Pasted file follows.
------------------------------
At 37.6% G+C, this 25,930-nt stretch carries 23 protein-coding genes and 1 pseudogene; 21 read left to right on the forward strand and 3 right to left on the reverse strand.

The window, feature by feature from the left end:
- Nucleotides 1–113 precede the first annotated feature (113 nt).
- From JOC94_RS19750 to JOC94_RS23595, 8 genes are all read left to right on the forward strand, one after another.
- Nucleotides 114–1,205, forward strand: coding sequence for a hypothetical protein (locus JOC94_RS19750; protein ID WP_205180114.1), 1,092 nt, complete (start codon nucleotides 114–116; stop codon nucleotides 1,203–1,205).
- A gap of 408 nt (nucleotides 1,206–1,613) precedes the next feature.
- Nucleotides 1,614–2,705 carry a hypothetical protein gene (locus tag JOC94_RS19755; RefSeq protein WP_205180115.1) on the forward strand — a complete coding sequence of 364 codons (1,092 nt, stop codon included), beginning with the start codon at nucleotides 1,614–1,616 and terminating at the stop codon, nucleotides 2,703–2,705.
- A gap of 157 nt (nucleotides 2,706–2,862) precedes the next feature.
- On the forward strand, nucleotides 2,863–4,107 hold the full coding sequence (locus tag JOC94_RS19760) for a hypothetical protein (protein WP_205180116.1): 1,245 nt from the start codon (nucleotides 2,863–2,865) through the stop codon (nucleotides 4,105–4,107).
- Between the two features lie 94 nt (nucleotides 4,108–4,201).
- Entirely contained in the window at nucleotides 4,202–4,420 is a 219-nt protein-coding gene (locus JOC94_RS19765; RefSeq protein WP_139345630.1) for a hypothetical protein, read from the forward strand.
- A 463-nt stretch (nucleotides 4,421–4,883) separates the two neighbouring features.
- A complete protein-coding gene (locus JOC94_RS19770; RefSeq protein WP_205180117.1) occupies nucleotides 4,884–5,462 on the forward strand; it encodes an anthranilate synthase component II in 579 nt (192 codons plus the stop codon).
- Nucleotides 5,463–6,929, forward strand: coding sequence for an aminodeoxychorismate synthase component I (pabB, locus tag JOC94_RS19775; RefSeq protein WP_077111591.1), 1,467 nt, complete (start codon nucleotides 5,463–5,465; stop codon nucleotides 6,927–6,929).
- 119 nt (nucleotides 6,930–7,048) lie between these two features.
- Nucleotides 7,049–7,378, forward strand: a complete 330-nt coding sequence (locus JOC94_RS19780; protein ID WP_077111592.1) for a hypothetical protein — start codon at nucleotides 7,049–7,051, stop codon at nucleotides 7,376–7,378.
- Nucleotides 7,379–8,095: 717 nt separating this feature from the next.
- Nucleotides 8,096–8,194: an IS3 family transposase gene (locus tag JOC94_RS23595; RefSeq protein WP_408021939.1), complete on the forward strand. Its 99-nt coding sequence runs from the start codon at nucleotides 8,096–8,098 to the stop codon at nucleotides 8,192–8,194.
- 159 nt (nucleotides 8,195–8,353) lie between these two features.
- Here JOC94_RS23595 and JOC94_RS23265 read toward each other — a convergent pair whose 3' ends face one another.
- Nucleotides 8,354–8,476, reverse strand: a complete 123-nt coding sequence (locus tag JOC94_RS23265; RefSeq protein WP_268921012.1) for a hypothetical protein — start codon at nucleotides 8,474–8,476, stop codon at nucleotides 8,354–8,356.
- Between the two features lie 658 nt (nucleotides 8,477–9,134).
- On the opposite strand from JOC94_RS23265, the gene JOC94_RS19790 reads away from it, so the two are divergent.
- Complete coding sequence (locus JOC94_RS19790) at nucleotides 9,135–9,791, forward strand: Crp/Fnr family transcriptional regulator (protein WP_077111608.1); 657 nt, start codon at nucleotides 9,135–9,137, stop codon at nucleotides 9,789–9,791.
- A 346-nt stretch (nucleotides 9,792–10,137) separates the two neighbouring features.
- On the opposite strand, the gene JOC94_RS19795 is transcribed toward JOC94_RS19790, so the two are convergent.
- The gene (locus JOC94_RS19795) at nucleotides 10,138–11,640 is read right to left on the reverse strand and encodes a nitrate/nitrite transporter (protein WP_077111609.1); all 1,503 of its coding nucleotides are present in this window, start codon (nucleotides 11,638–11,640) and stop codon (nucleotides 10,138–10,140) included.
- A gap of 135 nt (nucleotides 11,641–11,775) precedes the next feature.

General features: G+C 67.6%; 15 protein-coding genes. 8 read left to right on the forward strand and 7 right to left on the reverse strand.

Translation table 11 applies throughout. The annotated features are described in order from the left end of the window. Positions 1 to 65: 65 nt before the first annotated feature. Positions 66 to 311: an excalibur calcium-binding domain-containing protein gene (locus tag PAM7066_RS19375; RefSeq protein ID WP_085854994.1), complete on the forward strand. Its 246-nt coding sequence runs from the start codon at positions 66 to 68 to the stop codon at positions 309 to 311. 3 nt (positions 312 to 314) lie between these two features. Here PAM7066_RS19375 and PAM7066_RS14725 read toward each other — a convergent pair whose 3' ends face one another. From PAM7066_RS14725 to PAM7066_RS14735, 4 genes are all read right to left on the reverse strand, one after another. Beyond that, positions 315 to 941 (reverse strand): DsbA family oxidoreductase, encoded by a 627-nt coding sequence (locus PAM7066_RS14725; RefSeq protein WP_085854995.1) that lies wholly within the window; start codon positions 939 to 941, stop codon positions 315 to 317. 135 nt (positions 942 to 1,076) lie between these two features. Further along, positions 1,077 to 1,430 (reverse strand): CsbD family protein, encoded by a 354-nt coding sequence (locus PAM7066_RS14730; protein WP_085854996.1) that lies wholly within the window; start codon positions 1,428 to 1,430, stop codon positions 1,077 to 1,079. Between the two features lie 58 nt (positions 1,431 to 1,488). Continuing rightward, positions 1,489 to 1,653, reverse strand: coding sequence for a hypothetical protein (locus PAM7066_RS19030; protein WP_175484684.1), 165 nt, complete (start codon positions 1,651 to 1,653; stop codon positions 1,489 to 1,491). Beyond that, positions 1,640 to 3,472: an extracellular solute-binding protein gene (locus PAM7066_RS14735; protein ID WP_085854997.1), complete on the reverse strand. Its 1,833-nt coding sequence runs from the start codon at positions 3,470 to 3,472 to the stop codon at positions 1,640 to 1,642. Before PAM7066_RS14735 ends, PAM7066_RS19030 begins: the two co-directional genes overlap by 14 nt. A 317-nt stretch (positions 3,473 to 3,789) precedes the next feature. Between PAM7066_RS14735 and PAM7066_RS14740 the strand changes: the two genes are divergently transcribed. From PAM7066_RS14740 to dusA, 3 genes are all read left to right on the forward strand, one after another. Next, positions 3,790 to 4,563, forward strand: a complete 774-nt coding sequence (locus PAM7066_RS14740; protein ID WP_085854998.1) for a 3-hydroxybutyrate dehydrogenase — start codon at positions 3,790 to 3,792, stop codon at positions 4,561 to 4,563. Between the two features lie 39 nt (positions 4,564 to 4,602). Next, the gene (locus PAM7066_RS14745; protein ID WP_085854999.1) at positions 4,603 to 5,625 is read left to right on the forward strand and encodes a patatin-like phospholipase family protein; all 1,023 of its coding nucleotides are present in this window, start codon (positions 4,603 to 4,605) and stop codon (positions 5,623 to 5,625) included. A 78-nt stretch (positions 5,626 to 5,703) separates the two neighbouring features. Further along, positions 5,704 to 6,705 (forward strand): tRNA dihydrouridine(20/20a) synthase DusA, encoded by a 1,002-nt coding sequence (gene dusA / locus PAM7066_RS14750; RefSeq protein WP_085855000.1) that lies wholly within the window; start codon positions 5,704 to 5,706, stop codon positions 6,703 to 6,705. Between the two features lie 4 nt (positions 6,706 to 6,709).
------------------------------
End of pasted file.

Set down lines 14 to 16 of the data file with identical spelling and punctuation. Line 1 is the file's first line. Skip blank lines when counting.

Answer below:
- Nucleotides 5,463–6,929, forward strand: coding sequence for an aminodeoxychorismate synthase component I (pabB, locus tag JOC94_RS19775; RefSeq protein WP_077111591.1), 1,467 nt, complete (start codon nucleotides 5,463–5,465; stop codon nucleotides 6,927–6,929).
- 119 nt (nucleotides 6,930–7,048) lie between these two features.
- Nucleotides 7,049–7,378, forward strand: a complete 330-nt coding sequence (locus JOC94_RS19780; protein ID WP_077111592.1) for a hypothetical protein — start codon at nucleotides 7,049–7,051, stop codon at nucleotides 7,376–7,378.